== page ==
The new iOS pop-ups can include a short message about why a developer wants users to enable tracking, essentially a pitch of what the benefits might be. And the popups won’t appear if a developer tracks you across its own services, like Facebook following you from its main platform across Messenger and Instagram. You probably assume that platforms owned by the same parent company would (or at least could) share data; the larger issue Apple wants to address is tracking across services that you wouldn’t intuitively think have any type of relationship.
If you notice Facebook popping up frequently in examples about the impact of Apple’s tracking transparency initiative, it’s because the company has been vocal, and aggressive, in its objections. Facebook chief financial officer Dave Wehner has mentioned privacy initiatives around IDFA as a concern in many company earnings calls since late 2019. And in December, Facebook ran a series of full-page newspaper ads with the line, “We’re standing up to Apple for small businesses everywhere.” A companion website for Facebook’s campaign says, “Apple’s latest update threatens the personalized ads that millions of small businesses rely on to find and reach customers.”
Facebook also disputes Apple’s characterization that this type of data sharing should really be called “tracking” at all. Facebook refers to it as “what Apple defines as ‘tracking’” in its support documents for developers and businesses.
Apple CEO Tim Cook responded to the claims in December, tweeting, “We believe users should have the choice over the data that is being collected about them and how it’s used. Facebook can continue to track users across apps and websites as before. App Tracking Transparency in iOS 14 will just require that they ask for your permission first.”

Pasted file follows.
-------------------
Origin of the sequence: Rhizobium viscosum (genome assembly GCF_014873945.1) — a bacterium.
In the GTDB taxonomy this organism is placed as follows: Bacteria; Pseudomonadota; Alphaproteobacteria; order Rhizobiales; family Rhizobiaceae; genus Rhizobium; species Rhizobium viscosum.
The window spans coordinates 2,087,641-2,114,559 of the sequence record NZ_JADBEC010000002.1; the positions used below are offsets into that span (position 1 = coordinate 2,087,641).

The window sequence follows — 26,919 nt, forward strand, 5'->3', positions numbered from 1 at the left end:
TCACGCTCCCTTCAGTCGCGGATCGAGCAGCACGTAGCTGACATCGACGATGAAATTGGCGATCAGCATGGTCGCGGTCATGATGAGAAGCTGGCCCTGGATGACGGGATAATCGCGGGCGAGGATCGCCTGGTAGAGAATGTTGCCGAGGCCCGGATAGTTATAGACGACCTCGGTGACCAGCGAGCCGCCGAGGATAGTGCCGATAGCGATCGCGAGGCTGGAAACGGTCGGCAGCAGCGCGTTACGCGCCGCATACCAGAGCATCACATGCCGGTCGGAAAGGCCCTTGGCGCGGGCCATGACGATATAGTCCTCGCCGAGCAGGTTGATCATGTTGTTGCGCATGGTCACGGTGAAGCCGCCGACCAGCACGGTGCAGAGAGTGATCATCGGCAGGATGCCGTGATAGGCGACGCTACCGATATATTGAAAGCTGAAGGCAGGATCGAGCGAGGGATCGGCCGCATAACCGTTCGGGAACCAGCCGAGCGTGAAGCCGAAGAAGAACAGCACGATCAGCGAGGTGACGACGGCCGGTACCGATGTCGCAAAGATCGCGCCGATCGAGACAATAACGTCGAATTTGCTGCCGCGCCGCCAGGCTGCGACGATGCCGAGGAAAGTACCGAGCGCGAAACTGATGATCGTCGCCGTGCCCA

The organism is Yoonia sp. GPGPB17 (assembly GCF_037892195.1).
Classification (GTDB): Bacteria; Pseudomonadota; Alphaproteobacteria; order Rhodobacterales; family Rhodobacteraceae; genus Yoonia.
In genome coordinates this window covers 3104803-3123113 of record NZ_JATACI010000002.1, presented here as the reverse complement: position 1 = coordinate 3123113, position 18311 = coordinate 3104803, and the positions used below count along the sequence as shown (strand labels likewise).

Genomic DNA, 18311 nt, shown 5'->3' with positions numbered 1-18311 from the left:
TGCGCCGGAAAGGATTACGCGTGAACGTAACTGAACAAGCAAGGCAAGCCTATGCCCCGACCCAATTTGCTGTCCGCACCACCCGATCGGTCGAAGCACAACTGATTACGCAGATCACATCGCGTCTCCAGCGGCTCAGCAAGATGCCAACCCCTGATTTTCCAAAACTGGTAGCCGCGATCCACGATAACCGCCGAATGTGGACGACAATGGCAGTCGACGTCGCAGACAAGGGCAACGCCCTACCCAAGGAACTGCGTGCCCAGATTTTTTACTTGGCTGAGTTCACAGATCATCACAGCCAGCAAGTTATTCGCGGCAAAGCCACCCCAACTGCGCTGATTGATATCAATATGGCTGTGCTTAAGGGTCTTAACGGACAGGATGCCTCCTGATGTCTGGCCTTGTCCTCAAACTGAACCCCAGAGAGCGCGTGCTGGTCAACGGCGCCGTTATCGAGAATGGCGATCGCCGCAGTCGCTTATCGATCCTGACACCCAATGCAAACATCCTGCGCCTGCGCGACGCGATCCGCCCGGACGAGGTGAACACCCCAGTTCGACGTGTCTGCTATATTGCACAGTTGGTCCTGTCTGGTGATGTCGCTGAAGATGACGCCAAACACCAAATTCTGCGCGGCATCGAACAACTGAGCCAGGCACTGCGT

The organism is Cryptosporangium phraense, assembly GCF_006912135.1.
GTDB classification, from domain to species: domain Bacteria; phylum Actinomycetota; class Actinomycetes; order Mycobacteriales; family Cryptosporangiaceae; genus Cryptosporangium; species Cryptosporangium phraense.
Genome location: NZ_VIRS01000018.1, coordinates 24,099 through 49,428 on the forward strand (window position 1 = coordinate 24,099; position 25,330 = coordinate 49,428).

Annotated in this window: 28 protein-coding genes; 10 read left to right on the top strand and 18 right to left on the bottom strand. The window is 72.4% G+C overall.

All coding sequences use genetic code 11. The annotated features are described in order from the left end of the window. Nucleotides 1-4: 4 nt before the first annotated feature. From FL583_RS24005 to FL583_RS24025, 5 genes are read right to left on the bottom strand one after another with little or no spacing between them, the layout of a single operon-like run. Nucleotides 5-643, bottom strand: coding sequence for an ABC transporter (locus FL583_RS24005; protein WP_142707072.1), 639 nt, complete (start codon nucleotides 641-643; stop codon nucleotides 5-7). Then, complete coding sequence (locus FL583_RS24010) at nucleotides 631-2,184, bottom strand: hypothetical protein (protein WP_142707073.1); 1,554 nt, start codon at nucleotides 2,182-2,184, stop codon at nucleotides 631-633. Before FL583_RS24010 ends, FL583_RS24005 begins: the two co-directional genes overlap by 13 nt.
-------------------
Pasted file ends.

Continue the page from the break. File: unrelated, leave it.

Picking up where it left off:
Announced in June 2020, Apple originally planned to start requiring developers to support ATT for the iOS 14 launch in September 2020. The company went ahead with rolling out another iOS 14 addition, its app “privacy labels,” in December 2020. But amid industry backlash, the company delayed the ATT requirement “to give developers time to make necessary changes.”
“This has been much needed. I wish it didn’t get delayed,” says Will Strafach, a longtime iOS security researcher and creator of the Guardian Firewall app. “Nonetheless it’s a fantastic step toward adding some level of plain-English user awareness about what apps are doing.”
Though the tracking changes in iOS 14.5 are significant, they don’t extend beyond the walled garden that is iOS. Kint likens the immediate impact to squeezing one part of a water balloon: The liquid just expands to the other side. Platforms like Android and the web on most browsers will still allow tracking, and marketers may focus even more strongly there. But Apple’s step with ATT could ultimately spark broader change.
For now, though, just download iOS 14.5 if you have an iPhone, and get ready to start tapping “Ask App not to Track” whenever you see it. Especially in places you never saw coming.
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